Despite protests from consumers, the United States and Canada began experimenting with genetically modified crops about 20 years ago. Europe rejected this new technology and yet it has “achieved increases in yield and decreases in pesticide use on a par with, or even better than the United States,” according to a New York Times analysis of United Nations data. In addition, a recent report by the National Academy of Sciences, showed little evidence of improved yields from genetically modified crops.
WHAT ARE GMOs?
Since humans first began domestication of plants and animals nearly 15,000 years ago, we have been using selective breeding and grafting to modify their traits so they will be more valuable to us. Michael Pollan’s book, Botany of Desire, details how certain plants, such as tulips and apples, evolved to be what they are today through this hybridization.
It wasn’t until 1973 that we actually had the technology to transfer genetic material (DNA) directly from one organism to another. The DNA that results from such a transfer is called recombinant DNA and the organism is transgenic. This technology, genetic engineering, has been commercialized since 1976.
Genetic engineering is used in:
- medical and biological research (genetically engineered research rats, for example)
- pharmaceutical drugs (some vaccines, for example, contain recombinant DNA)
- experimental medicine (gene therapy is one example)
Examples in agriculture include Golden Rice, (engineered to be rich in beta-carotene), and the resistance to herbicides. Herbicide resistant soya, for example, contains a gene that was genetically engineered from a plant virus, a soil bacterium, and a petunia plant.
CONCERNS ABOUT GMO
According to the Center for Food Safety
“Currently, up to 93% of U.S. corn is genetically engineered (GE), as are 94% of soybeans and 96% of cotton (cottonseed oil is often used in food products). It has been estimated that upwards of 75% of processed foods on supermarket shelves – from soda to soup, crackers to condiments – contain genetically engineered ingredients.”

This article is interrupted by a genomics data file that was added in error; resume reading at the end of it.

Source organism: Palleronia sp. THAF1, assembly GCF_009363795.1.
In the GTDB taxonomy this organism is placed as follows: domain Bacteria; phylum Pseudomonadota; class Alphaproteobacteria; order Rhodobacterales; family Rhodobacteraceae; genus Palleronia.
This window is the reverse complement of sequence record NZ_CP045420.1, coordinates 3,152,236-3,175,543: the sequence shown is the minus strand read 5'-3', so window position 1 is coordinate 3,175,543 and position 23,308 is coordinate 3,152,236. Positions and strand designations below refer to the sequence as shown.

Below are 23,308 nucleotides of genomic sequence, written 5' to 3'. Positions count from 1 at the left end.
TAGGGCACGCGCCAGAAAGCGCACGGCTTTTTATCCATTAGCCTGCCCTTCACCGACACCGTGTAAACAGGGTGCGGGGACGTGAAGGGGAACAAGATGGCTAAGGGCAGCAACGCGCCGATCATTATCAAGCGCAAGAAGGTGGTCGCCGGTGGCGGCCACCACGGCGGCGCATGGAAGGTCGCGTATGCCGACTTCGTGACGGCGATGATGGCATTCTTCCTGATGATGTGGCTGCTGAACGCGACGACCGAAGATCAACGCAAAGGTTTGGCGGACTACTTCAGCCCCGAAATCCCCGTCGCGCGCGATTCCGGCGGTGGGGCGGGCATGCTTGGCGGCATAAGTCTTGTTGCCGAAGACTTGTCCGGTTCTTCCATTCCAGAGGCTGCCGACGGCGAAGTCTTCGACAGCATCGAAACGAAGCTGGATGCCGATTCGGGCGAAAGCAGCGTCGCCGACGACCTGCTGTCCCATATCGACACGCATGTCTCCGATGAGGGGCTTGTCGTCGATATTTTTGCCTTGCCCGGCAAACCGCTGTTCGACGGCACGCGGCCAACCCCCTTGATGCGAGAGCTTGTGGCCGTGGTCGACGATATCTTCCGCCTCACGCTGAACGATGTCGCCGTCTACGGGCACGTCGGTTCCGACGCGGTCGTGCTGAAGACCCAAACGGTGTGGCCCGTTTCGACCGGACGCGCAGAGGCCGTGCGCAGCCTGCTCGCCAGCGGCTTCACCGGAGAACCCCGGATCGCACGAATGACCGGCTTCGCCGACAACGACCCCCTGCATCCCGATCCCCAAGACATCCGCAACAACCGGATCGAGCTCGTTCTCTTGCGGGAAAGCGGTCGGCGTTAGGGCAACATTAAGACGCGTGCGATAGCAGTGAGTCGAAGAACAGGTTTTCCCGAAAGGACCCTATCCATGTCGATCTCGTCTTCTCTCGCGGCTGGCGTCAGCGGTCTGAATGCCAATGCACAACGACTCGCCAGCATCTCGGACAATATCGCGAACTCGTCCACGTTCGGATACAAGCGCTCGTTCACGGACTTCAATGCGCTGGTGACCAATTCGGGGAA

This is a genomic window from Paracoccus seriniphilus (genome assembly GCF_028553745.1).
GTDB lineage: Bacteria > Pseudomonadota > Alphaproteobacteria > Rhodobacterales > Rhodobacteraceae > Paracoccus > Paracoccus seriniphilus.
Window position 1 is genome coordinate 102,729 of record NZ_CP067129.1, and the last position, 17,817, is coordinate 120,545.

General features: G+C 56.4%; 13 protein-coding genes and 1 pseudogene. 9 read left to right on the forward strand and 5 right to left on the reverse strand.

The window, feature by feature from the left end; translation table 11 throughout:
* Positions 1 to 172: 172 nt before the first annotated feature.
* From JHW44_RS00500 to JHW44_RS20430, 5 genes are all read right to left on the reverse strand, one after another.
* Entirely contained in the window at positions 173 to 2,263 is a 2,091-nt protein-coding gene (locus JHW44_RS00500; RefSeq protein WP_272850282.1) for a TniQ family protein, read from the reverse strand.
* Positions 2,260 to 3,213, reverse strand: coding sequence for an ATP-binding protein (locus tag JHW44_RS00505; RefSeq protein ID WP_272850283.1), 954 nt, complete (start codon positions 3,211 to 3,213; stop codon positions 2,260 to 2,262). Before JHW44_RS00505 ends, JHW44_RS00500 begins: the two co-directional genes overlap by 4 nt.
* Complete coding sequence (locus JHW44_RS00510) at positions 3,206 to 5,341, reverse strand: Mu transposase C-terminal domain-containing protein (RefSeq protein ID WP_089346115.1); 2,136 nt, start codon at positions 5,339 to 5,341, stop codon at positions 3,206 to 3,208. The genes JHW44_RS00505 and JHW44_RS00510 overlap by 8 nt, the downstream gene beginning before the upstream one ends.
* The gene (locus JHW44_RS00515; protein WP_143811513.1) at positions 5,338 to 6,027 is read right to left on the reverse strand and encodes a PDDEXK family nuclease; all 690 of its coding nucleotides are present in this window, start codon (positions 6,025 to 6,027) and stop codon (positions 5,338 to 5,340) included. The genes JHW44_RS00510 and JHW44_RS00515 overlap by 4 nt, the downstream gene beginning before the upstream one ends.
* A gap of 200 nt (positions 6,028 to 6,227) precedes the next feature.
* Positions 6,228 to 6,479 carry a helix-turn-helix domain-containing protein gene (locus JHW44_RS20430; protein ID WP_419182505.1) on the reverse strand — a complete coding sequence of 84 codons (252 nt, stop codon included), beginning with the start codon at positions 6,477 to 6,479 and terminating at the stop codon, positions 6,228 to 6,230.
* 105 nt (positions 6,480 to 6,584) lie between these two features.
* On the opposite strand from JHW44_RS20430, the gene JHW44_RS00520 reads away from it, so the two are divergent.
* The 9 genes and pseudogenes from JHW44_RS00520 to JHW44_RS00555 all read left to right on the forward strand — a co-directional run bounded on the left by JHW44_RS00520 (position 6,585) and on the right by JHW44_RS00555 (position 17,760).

Genetically modified food has not been around long enough to study it in the detail needed to make definitive statements, but animal studies have raised serous concerns. Critical Reviews in Food Science and Nutrition says that,
“The results of most studies of GM foods indicate that they may cause some common toxic effects such as hepatic, pancreatic, renal, or reproductive effects and may alter the hematological, biochemical, and immunologic parameters….The use of recombinant GH or its expression in animals should be re-examined since it has been shown that it increases IGF-1 which may promote cancer.”
In 2009, the American Academy of Environmental Medicine (AAEM) called for a moratorium on GM food and the implementation of long term safety testing. Citing several animal studies, the AAEM concludes
“there is more than a casual association between GM foods and adverse health effects. GM foods pose a serious health risk in the areas of toxicology, allergy and immune function, reproductive health, and metabolic, physiologic and genetic health.”
We really don’t know if GM food is safe to consume because neither the FDA, the USDA, or the EPA have conducted any long-term human health or environmental impact studies of it. There is also no mandatory regulation or agency oversight of GM food in the US. Unexpected health risks posed by GM food may include: